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Subject:Re: Clear Case & Frame Docs. From:Mark Dempsey <mxd2 -at- osi -dot- com> To:"Susan W. Gallagher" <sgallagher -at- expersoft -dot- com> Date:Fri, 22 Oct 1999 09:34:27 -0700
"Susan W. Gallagher" wrote:
> Okay, maybe I wouldn't choose Clear Case. Okay, so just maybe
> Clear Case is a little more engineering-centric than the
> typical doc group would prefer, but still, wouldn't you be more
> comfortable with *some* kind of version control system in place???
Nope. We don't need v.22.214.171.124.56. We'll publish v1.1 and v1.2. The
version control in Clear Case is overkill. Frame files are binaries, not
ASCII, so we can't even merge them. Frame itself has a document
comparison utility if ever we need one. Separate directories have been
just fine (for years!) until now, thanks. (And archiving to CD)
The bottom line: the game's not worth the candle. I don't think I'm just
being an obstructionist. Remember, more projects fail because people are
unwilling to "just say no."
> Document files can become corrupted, even when you use Frame. In
> your current model, how do you recover a corrupted file? Is it as
> easy as checking out yesterday's version?
Yes, it's as easy as recovering from backup. Considering the waste of
time training people to use Clear Case, the bother of constantly
checking in and checking out, I say backup recovery is a seldom-needed,
less troublesome way to go.
> Product direction can change in mid-stream. Haven't you ever entered
> a day and a half's worth of changes only to be told "never mind"???
Again, this happens rarely enough that I'm happy with good backup. (BTW,
the same people proposing the Clear Case have promised us backup
previously, but discovered they were unable to restore properly. We
manage our own backups now, thank you.)
> Working collisions happen everywhere, any time the team count is
> greater than one. Have you ever worked all day on editing changes
> only to find out that a collegue has been working equally hard to
> reformat exactly the same document???
So seldom, it's hardly worth mentioning. Frame locks files. We seldom
have different writers working on the same manual. Never on the same
chapter. Again, Clear Case is overkill.
> If you're in the middle of making changes for revision 2.0 and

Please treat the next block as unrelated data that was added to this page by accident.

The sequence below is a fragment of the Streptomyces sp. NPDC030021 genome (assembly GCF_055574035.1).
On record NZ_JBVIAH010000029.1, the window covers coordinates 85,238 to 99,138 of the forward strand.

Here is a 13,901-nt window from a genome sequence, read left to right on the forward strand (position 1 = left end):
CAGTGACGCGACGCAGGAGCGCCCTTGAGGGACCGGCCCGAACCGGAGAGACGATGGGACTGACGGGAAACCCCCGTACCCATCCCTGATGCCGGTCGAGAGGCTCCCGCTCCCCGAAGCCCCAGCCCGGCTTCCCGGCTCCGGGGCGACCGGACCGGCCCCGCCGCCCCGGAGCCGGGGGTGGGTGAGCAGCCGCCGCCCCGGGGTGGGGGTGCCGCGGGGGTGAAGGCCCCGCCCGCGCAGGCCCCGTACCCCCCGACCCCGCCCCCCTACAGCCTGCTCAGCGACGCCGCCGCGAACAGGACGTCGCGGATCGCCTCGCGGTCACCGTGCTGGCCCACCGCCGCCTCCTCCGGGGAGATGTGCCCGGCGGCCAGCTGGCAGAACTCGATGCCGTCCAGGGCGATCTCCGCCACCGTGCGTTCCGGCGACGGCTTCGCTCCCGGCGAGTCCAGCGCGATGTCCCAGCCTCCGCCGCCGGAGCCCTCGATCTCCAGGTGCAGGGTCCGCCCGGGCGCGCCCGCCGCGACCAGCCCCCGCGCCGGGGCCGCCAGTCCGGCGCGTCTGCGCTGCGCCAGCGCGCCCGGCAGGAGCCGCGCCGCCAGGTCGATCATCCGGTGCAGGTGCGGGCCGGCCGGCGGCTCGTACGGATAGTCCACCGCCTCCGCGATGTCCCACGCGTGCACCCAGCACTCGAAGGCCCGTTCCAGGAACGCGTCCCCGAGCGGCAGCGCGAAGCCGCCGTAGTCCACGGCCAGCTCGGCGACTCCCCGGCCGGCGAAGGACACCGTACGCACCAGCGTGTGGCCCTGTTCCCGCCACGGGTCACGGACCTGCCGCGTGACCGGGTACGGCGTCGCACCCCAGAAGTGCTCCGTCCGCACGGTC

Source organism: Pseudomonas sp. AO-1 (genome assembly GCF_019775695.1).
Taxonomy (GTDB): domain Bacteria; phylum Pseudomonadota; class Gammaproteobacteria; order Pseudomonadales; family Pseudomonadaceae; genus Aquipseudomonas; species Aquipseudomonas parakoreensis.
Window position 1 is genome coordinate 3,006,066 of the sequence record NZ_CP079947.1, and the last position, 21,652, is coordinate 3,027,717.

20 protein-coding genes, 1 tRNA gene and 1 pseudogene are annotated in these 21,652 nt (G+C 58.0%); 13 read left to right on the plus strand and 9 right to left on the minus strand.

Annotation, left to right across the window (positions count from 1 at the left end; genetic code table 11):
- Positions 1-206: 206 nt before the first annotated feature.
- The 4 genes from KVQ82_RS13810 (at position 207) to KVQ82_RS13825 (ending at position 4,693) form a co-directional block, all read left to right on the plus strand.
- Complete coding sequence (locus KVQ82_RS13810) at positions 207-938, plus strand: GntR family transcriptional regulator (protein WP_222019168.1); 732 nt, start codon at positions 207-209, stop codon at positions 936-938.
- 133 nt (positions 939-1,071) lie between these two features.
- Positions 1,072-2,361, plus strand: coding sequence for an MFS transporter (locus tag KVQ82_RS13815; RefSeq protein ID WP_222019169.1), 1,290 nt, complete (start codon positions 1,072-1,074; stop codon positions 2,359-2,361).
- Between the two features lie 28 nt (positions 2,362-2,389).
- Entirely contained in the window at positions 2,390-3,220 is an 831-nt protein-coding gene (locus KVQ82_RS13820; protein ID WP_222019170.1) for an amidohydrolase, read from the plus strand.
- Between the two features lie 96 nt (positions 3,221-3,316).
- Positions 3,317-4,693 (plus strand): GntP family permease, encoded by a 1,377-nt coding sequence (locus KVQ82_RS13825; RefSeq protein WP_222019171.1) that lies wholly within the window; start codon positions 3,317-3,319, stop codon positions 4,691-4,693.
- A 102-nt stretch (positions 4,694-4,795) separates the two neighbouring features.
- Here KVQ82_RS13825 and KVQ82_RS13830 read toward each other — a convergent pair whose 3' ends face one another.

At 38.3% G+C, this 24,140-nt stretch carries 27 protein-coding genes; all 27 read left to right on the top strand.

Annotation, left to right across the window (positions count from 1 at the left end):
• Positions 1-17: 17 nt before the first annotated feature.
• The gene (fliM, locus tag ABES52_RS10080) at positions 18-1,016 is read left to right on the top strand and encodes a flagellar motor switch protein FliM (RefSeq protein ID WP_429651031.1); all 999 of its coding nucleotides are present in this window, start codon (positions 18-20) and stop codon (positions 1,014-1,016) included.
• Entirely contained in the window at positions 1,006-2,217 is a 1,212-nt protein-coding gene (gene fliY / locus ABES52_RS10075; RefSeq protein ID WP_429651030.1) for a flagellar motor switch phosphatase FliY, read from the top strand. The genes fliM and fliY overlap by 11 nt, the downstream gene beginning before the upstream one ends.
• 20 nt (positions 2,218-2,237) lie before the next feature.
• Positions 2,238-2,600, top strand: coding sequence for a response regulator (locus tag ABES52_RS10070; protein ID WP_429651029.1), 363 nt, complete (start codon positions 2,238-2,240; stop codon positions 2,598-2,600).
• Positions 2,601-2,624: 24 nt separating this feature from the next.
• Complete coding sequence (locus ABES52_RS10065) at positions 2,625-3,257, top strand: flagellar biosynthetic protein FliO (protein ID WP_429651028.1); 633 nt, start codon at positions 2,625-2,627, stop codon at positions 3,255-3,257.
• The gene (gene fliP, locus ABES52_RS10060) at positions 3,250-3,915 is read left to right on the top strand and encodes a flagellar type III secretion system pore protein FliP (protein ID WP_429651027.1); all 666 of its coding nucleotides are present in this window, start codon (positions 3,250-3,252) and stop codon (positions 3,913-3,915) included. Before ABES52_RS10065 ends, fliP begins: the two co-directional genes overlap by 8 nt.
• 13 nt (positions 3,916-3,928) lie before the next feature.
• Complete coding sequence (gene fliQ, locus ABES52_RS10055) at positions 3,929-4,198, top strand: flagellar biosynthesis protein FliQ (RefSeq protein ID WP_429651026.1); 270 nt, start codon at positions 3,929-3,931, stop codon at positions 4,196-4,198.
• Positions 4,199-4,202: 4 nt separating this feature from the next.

> engineering decides to issue a 1.1 release, how easy is it for
> you to pull together the 1.0 docs to make changes??? In the
> typical workgroup without version control, I'd guess the answer
> would be "not very".
It's very easy. We rerelease the 1.0 docs with release notes for the
updates. This is also handy because it reminds customers that our
support for previous versions is limited--a tremendous work-saver.
> Frankly, once I found out how cool version control/configuration
> management really is, I'd be hard pressed to run a doc department
> without it.
> Were I you, I'd be pleased that someone above me thought enough
> of the doc product to include it with the rest of the software.
> Quityerbitchin and say "thank you" -- someone in your company
> appreciates what you do! ;-)
Someone in my company is jamming this down my throat. Call me "Mr.
Bellyacher" if you want, but somehow it doesn't *feel* like apprection.
I've answered your (very good) points perfectly adequately to my
satisfaction. What's perhaps not clear from my original post is that I
know who's going to be a sys admin for this gigantic kluge...ME! Somehow
"Thank you sir, may I have another" is not the phrase that came to mind.
My apologies, in advance, if you feel flamed here. I'm not mad at you
(really). I'm grateful! Yeah, that's it!...
Perhaps I should solicit career advice from the list, and cautionary
tales about the deleterious effects of resentment...
Seriously, though, thanks for your attention to this. I *do* feel a
little better now, too...
-- mailto:Mark -dot- Dempsey -at- osi -dot- com
-- Mark Dempsey
-- Technical Publications
-- Objective Systems Integrators
-- 110 Woodmere, Folsom, CA 95630
-- 916.353.2400 x 4777